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Embarrassed by leaked video clips that expose their deceit and murderous actions, powerful forces are now trying to close down WikiLeaks and incarcerate its founder. So what is WikiLeaks and who is Julian Assange? Swedish national television broadcaster Sveriges Television AB (SVT) has created a documentary that aims to honestly answer these two questions. It shows that shutting WikiLeaks down would silence the press and greatly damage press freedom.
Sveriges Television AB (SVT), a Swedish national television broadcaster funded by a compulsory fee paid by all television owners, has created an excellent documentary about WikiLeaks and Julian Assange. Absolutely worth the 57 minutes it takes to watch.
The facts shown in the documentary make a powerful case for the importance of WikiLeaks, or similar organizations. Governments deceive and even kill people; you need a strong counterbalancing free press to question such actions.
The role that WikiLeaks played in improving press freedom and transparency in Iceland, exposing extrajudicial assassinations in Kenya, and showing the gruesome murders of civilians and journalists by US soldiers, are especially laudable.
It also shows the major role that Julian Assange has played in making the concept of WikiLeaks practical, useable and influential. Getting major newspapers like the Guardian and The New York Times to coordinate their coverage of important stories and thereby increasing the attention these stories receive is an incredible achievement.
We still don’t know the facts about what happened in those two Swedish bedrooms. The allegations are serious and most probably will be tried in a court of law. Because Julian Assange the person is so strongly intertwined with WikiLeaks, it is difficult to separate these private actions from his public ones. Especially in a time period when all private actions are seen as public.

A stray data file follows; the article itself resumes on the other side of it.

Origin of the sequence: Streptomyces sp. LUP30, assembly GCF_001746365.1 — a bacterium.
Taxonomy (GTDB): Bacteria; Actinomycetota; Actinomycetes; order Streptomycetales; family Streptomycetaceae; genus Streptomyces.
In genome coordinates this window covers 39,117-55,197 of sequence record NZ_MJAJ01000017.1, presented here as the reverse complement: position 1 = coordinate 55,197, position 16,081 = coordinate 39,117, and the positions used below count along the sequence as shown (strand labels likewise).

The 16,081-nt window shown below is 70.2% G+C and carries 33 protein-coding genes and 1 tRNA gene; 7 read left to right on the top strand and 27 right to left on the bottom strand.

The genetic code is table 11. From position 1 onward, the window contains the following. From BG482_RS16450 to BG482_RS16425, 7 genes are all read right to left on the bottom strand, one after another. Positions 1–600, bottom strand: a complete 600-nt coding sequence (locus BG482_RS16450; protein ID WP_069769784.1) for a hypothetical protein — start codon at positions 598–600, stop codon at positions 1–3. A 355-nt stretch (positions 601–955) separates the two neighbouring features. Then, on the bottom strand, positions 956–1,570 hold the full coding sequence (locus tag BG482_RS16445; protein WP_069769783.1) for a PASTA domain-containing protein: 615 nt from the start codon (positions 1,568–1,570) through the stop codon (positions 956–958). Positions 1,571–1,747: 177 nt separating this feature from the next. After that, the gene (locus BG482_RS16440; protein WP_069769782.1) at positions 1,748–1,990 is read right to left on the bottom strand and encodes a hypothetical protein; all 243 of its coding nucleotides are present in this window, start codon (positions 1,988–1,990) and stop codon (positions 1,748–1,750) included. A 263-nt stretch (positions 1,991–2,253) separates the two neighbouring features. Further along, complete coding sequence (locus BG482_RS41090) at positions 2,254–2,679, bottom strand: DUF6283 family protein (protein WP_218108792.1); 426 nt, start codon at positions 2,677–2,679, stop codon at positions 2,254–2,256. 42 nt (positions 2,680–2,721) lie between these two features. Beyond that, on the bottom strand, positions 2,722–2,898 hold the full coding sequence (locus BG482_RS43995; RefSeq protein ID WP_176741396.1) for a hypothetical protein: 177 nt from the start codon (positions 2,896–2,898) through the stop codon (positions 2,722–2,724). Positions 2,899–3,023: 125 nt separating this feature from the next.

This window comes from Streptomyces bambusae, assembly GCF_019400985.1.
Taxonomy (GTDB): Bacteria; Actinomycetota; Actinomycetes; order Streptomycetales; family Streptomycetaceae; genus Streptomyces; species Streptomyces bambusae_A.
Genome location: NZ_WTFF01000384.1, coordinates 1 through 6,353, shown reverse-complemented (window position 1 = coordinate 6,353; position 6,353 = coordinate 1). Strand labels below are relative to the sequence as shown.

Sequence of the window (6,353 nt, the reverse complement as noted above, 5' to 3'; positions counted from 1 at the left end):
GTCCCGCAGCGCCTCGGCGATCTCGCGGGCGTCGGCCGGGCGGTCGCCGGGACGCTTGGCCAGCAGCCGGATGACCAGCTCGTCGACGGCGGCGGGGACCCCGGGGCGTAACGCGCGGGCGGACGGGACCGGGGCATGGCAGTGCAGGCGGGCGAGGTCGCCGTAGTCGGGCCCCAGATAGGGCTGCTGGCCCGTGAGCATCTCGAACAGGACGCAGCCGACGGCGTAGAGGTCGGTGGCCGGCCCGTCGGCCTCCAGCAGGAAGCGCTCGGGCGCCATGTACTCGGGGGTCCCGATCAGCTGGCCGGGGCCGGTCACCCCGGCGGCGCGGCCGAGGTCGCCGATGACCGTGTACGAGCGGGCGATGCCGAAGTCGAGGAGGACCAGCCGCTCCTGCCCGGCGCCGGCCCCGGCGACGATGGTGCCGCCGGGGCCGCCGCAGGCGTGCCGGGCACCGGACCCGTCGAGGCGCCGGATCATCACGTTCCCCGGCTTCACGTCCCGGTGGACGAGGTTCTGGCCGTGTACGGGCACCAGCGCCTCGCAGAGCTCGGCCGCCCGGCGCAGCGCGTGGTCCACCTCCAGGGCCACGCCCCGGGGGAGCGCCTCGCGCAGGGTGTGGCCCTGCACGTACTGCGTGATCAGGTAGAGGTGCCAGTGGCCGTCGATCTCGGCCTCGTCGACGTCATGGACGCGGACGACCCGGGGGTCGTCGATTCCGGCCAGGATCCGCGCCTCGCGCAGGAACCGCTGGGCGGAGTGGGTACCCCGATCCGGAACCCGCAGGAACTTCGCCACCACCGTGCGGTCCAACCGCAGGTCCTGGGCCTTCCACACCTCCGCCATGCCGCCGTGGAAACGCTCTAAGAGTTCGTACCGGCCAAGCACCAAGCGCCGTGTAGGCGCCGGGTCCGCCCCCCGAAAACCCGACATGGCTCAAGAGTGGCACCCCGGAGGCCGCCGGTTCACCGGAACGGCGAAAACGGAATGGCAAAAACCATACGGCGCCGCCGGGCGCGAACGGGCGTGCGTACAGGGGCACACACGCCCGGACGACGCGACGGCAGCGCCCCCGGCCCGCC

But I do believe that we need to separate the two.
If Assange is indeed a fiend between the sheets, that doesn’t in any way lessen the importance, nor allow the closure, of WikiLeaks. You wouldn’t close The New York Times or The Guardian either because of private actions by an editor-in-chief.
“The Times They Are A-Changin,” sang Bob Dylan way back in the 1960s. They certainly are now. WikiLeaks, and organizations like it, is part of the evolving new face of journalism and press freedom. It is imperative to realize that WikiLeaks needs to be protected and kept active for the important role it serves in keeping governments and influential companies honest and accountable.
As a powerful organization, it should of course also be held accountable for its own actions. That however does not include shutting it down if you don’t agree with its actions, or the actions of one of its members. Such are the actions of dictatorships.